Pritzker says the increase in hospitalizations has been driven by a surge of COVID-19 cases among the unvaccinated and cases breaking through vaccinated people’s viral barrier. His ability to deny state and school workers a choice about the vaccines was emboldened by full FDA approval Aug. 23 of the Pfizer-BioNTech vaccine for those 16 and up.

The Johnson & Johnson and Moderna vaccines are only cleared for emergency use, although they have been in widespread use.

“Remember, these vaccines are doing what they’re designed to do – essentially to eliminate the risk of hospitalization and death,” Pritzker said. “In the meantime, Illinois will join several other states that have reinstituted statewide indoor mask requirements, regardless of vaccination status, effective on [Aug. 30].”

Pritzker recently issued his 20th disaster declaration, giving him emergency powers which enables him to issue statewide mandates on his own.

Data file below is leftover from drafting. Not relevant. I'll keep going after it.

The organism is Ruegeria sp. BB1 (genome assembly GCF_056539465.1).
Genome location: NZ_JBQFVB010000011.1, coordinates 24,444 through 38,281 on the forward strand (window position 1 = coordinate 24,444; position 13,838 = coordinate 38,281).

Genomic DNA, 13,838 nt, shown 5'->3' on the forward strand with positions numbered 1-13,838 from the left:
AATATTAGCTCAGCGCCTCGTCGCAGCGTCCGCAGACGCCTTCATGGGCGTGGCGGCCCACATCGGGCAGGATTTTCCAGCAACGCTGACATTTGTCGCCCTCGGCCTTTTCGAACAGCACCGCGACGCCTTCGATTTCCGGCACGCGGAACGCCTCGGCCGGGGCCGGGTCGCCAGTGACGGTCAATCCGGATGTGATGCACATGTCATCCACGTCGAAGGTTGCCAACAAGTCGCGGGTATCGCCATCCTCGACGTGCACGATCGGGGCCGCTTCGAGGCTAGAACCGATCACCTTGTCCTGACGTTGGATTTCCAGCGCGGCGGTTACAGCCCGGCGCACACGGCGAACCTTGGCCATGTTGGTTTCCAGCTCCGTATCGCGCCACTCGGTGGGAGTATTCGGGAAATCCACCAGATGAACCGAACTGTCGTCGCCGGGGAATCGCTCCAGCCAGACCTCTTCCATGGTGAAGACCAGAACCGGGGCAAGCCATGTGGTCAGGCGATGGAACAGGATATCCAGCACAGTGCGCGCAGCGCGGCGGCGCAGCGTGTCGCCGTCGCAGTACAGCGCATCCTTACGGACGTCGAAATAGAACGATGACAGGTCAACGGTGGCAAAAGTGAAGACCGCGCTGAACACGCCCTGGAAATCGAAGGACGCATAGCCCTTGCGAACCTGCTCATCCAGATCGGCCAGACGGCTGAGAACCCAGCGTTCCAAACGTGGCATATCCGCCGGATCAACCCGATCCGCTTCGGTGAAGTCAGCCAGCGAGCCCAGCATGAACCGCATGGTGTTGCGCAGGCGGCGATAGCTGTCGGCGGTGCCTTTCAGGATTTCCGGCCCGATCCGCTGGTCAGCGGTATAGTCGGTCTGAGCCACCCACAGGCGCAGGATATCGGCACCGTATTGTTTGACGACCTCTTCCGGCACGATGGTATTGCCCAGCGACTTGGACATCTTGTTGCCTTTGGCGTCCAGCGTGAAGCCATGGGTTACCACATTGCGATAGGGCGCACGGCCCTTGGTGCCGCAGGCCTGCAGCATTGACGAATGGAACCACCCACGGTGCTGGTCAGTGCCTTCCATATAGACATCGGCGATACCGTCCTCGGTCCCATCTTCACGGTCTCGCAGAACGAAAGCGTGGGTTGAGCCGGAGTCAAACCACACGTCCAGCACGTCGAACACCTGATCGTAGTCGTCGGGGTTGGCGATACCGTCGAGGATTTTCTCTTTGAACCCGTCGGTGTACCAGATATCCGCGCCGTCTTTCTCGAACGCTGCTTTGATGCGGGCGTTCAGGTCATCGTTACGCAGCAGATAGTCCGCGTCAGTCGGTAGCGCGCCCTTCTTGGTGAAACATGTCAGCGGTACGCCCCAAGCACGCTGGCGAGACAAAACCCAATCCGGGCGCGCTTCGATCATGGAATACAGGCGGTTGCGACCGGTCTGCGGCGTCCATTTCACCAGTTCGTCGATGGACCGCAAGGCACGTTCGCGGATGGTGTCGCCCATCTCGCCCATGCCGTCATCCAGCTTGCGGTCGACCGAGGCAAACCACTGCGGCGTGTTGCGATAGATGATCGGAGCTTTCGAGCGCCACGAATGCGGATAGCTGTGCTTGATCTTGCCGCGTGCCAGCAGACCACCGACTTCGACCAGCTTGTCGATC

Pritzker first declared a statewide disaster when COVID-19 hit in mid-March 2020, invoking the Illinois Emergency Management Agency Act. A section of the act provides that in the case of a disaster, the governor can issue a proclamation declaring the disaster and grant himself 30 days of emergency powers over state institutions, operations and public health.

Pritzker has invoked his emergency powers to sign 80 executive orders into law during the past 17 months. These executive orders include issuing statewide stay-at-home orders, limiting the size of public gatherings, suspending the enforcement of laws and agency operations and closing schools and businesses deemed non-essential.

He most recently used them to mandate masks in both private and public schools, regardless of whether students and staff are vaccinated. One private school that tried to go mask optional was quickly reprimanded and threatened by the state. A school board member had his medical license threatened over his opposition.

Pritzker initially said he was allowing elected local school leaders determine mask policy, but a few weeks later he flip-flopped on the issue because he said too few were making what he considered to be the correct decision.